Entrepreneurs Evan Baehr and Will Davis initially set out to change the way millions of Americans got their postal mail. For now, at least, the startup has buckled under the pressure of a skeptical and likely threatened U.S. Postal Service and federal government.
Their startup, Outbox, was a service that offered to digitize your snail mail . The $5 per month service included forwarding your mail to Outbox. From there, it was scanned and could be delivered to an Outbox mail app rather than your traditional mailbox. The aim of Outbox was to reduce the clutter created by paper mail, anything from letters to so-called junk mail.
So Why Was the U.S. Postal Service so Threatened?
In a recent report  by expose site Inside Sources, Baher and Davis tell their story. It’s the story of how the U.S. Postal Service helped bring down a startup that could have given better options to consumers. It raises the question of how a government that claims it supports entrepreneurialism could allow one of its own agencies to snuff it out.
First, it should be noted it was not a healthy system Outbox intended to disrupt. Baher and Davis insist their system would have ultimately saved delivery costs. It’s those costs, among others, that have seen the Postal Service treading water financially for years. Last year, the U.S. Postal Service posted a $5 billion loss. In February of this year alone, the Postal Service recorded losses of more than $350 million.
But the agency still clearly viewed Outbox mail as a threat to the way it had done business for more than a century. It was this view that led to a confrontational meeting spelling the beginning of the end for the tech startup.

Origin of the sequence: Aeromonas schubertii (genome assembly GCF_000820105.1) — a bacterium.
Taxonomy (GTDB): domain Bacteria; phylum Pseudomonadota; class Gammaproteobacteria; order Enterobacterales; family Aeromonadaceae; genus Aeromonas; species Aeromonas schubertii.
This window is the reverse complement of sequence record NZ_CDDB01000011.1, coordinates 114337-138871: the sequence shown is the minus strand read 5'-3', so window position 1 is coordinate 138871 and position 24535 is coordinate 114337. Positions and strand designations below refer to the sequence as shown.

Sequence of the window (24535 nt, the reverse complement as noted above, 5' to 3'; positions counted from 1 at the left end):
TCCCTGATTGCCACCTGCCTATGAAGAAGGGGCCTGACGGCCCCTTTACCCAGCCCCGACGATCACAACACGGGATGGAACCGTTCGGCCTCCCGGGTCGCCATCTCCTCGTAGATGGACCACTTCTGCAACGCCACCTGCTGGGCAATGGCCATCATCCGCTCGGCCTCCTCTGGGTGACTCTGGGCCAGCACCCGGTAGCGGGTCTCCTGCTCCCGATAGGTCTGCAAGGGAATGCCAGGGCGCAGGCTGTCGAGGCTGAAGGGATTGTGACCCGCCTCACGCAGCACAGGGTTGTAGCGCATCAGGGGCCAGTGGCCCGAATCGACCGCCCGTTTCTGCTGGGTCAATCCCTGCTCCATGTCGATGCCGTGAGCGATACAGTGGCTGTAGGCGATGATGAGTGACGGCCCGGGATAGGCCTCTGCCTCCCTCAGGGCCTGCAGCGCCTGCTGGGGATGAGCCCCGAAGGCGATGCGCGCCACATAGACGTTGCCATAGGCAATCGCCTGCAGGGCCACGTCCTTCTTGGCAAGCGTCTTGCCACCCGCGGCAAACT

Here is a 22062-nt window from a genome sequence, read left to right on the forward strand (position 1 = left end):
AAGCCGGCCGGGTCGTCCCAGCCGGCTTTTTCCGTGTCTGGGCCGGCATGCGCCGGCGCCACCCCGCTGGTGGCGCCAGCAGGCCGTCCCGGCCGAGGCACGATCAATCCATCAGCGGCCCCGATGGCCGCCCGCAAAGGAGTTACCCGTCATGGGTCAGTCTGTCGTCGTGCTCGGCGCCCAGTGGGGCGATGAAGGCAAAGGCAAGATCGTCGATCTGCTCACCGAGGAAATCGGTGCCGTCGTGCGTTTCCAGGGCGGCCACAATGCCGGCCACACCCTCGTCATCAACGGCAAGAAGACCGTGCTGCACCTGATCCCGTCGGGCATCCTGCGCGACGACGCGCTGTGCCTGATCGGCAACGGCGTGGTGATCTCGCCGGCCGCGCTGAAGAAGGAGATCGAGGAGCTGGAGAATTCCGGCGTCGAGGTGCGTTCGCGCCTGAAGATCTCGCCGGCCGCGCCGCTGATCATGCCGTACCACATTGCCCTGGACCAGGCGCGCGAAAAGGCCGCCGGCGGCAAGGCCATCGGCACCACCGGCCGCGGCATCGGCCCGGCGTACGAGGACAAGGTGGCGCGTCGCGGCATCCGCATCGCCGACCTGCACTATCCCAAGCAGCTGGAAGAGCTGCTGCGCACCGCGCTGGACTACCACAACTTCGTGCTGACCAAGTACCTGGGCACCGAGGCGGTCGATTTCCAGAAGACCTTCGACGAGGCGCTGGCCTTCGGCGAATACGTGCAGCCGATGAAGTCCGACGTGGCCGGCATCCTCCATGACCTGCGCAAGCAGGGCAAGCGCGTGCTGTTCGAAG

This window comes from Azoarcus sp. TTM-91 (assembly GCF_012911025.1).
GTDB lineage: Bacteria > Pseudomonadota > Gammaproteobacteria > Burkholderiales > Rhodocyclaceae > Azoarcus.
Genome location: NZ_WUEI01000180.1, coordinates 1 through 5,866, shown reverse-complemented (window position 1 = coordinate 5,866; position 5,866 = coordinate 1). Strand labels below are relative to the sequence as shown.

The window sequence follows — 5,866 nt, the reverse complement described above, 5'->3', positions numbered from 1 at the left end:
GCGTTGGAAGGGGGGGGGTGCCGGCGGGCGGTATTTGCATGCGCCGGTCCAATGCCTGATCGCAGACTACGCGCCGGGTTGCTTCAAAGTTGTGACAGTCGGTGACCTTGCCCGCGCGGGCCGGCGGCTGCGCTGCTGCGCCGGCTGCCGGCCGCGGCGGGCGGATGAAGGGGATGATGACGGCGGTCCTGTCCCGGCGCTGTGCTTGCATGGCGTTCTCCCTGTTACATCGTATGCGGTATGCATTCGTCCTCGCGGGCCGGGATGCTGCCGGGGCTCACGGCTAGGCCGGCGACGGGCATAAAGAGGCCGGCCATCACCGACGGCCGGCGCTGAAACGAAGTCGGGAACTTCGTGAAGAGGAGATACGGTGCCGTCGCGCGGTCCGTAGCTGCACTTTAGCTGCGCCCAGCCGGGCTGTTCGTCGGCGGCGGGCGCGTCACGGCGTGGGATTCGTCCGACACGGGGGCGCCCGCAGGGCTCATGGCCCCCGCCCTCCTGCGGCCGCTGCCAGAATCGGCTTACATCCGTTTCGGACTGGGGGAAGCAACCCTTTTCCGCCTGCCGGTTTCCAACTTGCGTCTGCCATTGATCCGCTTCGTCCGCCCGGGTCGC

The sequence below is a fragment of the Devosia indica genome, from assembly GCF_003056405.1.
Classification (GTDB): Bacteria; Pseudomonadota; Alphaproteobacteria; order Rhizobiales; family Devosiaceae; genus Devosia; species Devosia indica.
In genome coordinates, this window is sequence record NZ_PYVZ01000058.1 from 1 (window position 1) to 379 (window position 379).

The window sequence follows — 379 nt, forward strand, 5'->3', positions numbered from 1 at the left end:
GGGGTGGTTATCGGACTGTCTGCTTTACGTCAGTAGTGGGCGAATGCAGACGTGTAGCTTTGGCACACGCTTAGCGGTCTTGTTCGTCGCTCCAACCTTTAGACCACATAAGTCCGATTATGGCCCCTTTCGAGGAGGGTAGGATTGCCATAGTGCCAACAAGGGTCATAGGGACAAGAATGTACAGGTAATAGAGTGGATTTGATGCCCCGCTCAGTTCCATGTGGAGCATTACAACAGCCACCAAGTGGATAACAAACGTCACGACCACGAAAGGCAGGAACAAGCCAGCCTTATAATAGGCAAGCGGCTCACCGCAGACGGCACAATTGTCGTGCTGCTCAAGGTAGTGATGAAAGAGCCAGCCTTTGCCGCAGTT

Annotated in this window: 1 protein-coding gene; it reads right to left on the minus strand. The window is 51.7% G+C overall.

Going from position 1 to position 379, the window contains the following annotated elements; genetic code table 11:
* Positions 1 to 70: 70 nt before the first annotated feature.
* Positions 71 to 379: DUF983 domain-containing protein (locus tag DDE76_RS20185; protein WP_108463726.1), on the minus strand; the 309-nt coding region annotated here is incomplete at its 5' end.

Baehr says that during the meeting in D.C., Postmaster General Patrick Donahoe told the Outbox duo that the company was disrupting the Postal Service’s relationship with its customers: Those that send the mail, not those that receive it!
Specifically, this included literally hundreds of junk mailers the Postal Service relies upon for revenue. And, not coincidentally, these would be the very mailers most likely to be screened out by Outbox’s new service. Donahoe told Baehr and Davis that the U.S. Postal Service would no longer cooperate with Outbox in its efforts to expand.
The decision very nearly spelled the end for the startup which relied on the forwarding services of the U.S.Postal Service as a critical part of its business model.
To be clear, Outbox was not breaking any laws by opening customers’ mail. Outbox customers signed-up to grant this permission in exchange for the convenience of not having to deal with paper mail. Exceptions to this were even made in the case of bills with sensitive information or packages that obviously couldn’t be scanned and delivered digitally.
Not wanting to give up, Outbox changed the way it conducted its business. Rather than essentially interrupting mail deliveries by having mail forwarded, the company sent out “un-postmen” to collect their customers’ mail. From there, the mail was scanned and delivered digitally.
But ultimately, the overhead made the business model unworkable. In a post on the official Outbox blog, Baehr and Davis explained :
“For startups, it’s difficult to know when to throw in the towel. Indeed, the main strategy for most of the life of a startup is overcoming impossible odds, and we built a team that did that over and over again.”
The Outbox team has since moved on to a new product, but the question remains. How can government officials proclaim their support for entrepreneurship and at the same time let their agencies attack business models that offer a better alternative to consumers?
It’s a question entrepreneurs and small business owners should be asking, too.